It’s been a decade since the housing market collapsed, and home prices have finally regained their previous peak.

According to the State of the Nation’s Housing 2017 report, released today by the Joint Center for Housing Studies at Harvard University, U.S. home prices rose 5.6 percent in 2016, beating out their pre-recession highs. Across the nation, home prices increased in 97 of the 100 largest metro areas.

While that’s a great sign for the health of the economy and great news for homeowners who saw their home values plummet in the recession, higher prices and fewer homes available on the market could keep many buyers from fulfilling their homeownership dreams.

I’ve written about this issue several times this year, and the data in the Joint Center for Housing Studies’ report underscored how serious the problem is.

Part of the issue is a lack of inventory. The report found that in December 2016, there were only 1.65 million homes for sale – the lowest number in 16 years – and demand for those homes is incredibly high. Since recordkeeping started in 1988, the average home has sold in about 5.1 months, but new homes on the market in 2016 sold in just 3.3 months on average.

There are a lot of reasons for this imbalance between the available supply and buyer demand. On the one hand, many millennials are finally feeling financially secure enough to buy, boosting demand. On the other hand, current homeowners who locked into low mortgage rates during the recession don’t want to sell and move to a home with a pricier loan.

The Harvard report highlights another important point: We’re not building enough new homes. According to the report, the construction industry added an average of 1.4 to 1.5 million new units each year during the 1980s and 1990s. In 2016, a comparatively low 1.17 million new units came onto the market. That represented a 5.6 percent increase from 2015, but also the lowest growth rate since 2011.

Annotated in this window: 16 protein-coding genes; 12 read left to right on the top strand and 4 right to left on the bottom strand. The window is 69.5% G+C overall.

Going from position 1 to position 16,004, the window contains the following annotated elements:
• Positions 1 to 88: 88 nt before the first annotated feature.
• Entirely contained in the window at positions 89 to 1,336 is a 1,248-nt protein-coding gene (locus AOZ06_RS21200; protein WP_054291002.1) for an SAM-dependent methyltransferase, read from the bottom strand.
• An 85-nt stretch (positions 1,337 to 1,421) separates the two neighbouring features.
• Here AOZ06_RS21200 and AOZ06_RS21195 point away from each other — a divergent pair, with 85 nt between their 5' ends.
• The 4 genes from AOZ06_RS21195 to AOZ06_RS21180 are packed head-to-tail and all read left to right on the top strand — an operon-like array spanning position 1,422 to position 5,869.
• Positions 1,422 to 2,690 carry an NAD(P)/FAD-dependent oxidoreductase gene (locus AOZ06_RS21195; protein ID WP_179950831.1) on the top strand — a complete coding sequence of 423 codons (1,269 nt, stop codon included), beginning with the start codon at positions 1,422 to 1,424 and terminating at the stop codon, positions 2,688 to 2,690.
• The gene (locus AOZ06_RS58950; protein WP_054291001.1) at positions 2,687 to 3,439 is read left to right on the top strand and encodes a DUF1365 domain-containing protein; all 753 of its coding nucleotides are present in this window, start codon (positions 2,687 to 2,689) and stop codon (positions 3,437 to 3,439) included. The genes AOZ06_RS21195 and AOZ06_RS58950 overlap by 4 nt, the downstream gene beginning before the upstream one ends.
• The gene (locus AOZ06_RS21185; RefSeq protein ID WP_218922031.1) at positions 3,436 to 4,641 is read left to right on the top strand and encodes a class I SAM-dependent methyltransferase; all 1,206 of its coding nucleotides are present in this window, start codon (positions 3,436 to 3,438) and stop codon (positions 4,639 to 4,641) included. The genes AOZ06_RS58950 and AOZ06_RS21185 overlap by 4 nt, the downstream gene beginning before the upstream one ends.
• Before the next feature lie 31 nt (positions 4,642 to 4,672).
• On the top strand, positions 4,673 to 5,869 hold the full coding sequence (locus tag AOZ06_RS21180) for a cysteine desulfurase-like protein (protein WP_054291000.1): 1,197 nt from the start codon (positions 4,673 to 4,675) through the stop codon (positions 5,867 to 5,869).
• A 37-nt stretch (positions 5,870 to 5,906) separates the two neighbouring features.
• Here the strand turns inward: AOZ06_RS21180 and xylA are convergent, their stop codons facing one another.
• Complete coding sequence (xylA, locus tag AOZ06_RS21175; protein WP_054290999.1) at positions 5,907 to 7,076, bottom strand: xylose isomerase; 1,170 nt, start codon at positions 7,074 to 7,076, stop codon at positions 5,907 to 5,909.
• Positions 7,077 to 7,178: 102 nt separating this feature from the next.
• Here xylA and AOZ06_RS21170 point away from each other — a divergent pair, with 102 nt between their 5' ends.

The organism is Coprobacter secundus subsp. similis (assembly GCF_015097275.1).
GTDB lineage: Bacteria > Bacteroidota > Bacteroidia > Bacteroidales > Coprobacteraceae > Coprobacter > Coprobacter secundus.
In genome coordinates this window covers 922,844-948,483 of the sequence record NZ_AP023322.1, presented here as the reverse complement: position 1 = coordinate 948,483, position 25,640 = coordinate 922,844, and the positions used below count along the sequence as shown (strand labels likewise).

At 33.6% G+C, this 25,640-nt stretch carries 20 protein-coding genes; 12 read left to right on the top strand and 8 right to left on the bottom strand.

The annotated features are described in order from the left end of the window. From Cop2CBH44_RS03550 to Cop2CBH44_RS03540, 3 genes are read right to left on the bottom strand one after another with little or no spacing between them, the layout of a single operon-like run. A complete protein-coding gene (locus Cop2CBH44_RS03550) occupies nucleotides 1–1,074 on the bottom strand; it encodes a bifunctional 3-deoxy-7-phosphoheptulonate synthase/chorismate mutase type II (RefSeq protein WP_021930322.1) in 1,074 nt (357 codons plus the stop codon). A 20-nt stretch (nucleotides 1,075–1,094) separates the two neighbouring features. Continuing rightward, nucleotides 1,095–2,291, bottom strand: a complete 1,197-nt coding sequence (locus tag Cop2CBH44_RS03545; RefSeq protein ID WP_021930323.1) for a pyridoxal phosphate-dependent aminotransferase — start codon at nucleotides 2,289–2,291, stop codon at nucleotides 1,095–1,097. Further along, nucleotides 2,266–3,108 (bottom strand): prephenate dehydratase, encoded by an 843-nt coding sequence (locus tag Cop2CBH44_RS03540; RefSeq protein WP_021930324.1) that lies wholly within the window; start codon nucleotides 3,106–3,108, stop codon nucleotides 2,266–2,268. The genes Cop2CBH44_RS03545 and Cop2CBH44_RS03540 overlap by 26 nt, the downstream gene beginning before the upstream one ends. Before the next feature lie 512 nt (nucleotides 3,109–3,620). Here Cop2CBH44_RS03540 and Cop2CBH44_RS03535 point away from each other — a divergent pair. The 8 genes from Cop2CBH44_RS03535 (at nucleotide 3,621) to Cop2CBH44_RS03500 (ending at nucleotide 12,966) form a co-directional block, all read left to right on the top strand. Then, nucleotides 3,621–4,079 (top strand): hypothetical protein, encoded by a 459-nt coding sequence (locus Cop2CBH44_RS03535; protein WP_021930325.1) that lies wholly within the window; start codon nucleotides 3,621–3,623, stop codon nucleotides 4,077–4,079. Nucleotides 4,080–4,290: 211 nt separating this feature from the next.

While they’re waiting for an affordable starter home to come on the market in their area, would-be first-time buyers are stuck in increasingly unaffordable rentals, the report found.

Rental vacancy hit a 30-year low in 2016 at just 6.9 percent, and competition for available units is causing rental prices to rise faster than inflation in most markets. Most rental construction right now is focused on the high end of the market, while affordable housing options are harder to come by.

“Any excess housing that may have been built during the boom years has been absorbed, and a stronger supply response is going to be needed to keep pace with demand – particularly for moderately priced homes,” said Chris Herbert, managing director for the Joint Center for Housing Studies, in a press release.

The State of the Nation’s Housing report is packed with insights on the current state of the market and predictions for the next few decades. You can read the full report online.